WASHINGTON U. – ST. LOUIS (US) — When making choices for the here and now, the more the better. But when making decisions for the distant future, an abundance of choice can be too much of a good thing.
“The lure of assortment may not be as universal as previously thought. Consumers’ preferences for large assortments can decrease due to a key psychological factor—psychological distance,” according to a new study in the Journal of Consumer Research.
Retailers have known for decades that consumers prefer large selections and are lured by more options and greater variety. For example, when planning a family outing to an ice cream shop, a consumer would most likely choose the local shop offering 33 flavors over another in the neighborhood offering fewer options.
How universal is this demand for more choice? Are there instances when smaller selections are acceptable or even desirable? Consumer preference for larger selections decreased for psychologically distant decisions, such as when consumers have to make decisions that are six months away or while on vacation across the country.
This change in preference proves true for an array of products and services, namely restaurants, ice cream shops, chocolatiers, home appliances, and vacation packages.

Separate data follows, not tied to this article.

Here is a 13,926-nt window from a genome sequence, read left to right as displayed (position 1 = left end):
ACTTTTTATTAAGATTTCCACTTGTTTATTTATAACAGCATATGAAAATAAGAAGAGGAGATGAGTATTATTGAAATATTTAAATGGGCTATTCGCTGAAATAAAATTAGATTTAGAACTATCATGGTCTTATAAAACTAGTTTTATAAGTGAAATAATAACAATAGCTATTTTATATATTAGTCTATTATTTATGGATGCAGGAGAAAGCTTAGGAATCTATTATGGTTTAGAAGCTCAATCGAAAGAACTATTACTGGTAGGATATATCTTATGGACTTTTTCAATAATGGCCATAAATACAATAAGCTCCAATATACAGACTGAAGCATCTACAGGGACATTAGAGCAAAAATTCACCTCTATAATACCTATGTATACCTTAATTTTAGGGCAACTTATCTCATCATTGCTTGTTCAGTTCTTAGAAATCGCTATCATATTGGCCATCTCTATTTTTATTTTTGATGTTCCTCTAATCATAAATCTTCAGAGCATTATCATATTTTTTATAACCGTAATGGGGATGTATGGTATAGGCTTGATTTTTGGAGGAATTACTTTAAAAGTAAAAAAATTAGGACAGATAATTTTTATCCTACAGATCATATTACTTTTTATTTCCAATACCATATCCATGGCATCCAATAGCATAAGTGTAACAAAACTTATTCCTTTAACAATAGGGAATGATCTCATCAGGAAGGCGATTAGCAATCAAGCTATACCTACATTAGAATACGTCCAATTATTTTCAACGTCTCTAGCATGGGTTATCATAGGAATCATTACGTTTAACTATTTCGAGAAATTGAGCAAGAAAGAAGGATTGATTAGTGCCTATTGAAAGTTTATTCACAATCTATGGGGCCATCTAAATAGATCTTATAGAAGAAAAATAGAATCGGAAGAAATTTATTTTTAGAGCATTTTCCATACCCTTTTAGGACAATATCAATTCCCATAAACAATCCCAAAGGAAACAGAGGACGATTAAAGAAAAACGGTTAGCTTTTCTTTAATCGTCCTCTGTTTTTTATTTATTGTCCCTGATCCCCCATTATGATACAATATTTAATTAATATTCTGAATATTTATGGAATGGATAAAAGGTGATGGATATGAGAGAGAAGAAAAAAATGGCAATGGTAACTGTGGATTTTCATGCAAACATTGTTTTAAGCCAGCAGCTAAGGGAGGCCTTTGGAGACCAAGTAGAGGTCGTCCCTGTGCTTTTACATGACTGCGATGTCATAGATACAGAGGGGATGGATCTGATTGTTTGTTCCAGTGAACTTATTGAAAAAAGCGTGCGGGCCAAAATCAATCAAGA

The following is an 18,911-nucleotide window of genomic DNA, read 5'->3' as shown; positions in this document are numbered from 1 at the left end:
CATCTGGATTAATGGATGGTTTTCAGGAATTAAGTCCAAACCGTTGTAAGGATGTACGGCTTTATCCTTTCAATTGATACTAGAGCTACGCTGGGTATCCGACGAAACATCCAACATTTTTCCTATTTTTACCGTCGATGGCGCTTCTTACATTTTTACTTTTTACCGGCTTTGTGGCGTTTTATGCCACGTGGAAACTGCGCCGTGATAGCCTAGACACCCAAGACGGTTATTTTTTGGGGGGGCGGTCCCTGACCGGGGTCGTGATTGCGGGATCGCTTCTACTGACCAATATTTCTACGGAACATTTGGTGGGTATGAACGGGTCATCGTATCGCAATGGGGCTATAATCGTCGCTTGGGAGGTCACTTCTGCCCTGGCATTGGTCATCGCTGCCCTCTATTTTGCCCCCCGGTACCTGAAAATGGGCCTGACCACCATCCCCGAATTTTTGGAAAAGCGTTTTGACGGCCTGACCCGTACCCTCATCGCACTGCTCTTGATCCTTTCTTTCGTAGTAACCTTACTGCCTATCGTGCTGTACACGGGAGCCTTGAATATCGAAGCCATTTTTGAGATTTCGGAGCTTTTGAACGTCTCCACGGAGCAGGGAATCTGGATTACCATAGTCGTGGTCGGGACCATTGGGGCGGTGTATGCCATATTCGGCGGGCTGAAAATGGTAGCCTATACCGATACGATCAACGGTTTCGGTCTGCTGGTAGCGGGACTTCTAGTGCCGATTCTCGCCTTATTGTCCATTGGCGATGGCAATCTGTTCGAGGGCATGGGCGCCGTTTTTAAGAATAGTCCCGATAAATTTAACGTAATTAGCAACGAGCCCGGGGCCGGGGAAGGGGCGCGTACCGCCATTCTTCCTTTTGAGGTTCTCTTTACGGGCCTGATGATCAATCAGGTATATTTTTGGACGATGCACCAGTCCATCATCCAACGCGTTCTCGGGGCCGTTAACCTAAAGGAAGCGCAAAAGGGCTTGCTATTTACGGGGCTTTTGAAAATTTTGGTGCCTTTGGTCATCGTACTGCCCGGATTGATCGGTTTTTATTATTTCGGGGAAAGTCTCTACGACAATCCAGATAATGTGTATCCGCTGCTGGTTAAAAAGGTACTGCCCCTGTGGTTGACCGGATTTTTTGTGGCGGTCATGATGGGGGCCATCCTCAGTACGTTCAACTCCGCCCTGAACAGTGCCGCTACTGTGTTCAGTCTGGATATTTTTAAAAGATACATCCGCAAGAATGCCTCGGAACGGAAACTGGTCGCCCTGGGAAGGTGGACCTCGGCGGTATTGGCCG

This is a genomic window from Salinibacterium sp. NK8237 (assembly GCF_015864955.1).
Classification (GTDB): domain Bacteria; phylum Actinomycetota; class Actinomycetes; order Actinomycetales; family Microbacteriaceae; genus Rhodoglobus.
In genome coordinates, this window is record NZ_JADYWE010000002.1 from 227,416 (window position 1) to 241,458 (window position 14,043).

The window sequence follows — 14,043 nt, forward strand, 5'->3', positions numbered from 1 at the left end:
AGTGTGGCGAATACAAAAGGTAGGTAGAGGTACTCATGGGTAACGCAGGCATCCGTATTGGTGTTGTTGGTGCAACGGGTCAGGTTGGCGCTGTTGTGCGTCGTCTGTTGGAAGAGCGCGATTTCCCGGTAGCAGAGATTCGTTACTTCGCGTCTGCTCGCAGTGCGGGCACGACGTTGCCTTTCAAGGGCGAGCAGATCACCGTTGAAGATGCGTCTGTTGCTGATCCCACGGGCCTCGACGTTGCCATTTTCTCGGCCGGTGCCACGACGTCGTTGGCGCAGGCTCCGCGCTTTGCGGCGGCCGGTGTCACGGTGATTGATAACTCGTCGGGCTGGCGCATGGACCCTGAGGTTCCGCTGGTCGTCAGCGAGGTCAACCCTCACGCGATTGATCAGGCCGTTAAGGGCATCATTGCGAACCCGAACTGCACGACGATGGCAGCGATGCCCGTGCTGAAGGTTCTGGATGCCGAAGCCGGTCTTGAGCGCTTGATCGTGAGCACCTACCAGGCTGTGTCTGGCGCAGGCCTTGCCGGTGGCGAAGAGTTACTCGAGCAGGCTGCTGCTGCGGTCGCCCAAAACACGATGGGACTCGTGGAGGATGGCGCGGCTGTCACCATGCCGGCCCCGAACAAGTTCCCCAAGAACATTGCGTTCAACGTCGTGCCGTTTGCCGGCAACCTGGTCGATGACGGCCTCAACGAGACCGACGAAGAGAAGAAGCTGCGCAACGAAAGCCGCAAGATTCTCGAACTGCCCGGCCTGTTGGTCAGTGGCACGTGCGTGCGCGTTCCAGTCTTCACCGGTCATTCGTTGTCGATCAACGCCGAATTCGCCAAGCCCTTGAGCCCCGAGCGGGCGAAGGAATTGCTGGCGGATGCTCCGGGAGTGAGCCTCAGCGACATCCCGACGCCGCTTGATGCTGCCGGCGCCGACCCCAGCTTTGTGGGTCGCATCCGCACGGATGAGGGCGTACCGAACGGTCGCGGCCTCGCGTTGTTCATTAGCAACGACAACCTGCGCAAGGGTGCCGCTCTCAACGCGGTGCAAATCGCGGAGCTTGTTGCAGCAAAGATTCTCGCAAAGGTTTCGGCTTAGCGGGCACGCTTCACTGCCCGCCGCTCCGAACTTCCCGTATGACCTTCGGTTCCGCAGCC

“Psychological distance is common concern when consumers are making decisions related to the future such as a vacation, insurance, or retirement planning,” says Selin Malkoc, assistant professor of marketing at Washington University in St. Louis.
“In such instances, consumers tend to focus on the end goal and less about how to get there and this leads to predictable changes in consumer behavior.”
“I’m constantly amazed by the massive amount of choice we have in the marketplace, and it just keeps expanding, making it even more difficult for consumers to make a choice,” adds co-author Joseph Goodman, assistant professor of marketing.
“I’m very excited about finding instances when consumers might not want so much choice, and can thus avoid some of the difficulty of choosing.”
When planning a vacation that is months away, a consumer would probably prefer to hear about fewer dining options in the city they will be visiting than if their vacation was coming up in less than a week.
“In product categories where psychological distance is automatically evoked, it might not be necessary for retailers to offer a large and overwhelming number of options,” the authors conclude.
“Consumers may even be attracted to those sellers offering a smaller and simpler assortment of options.”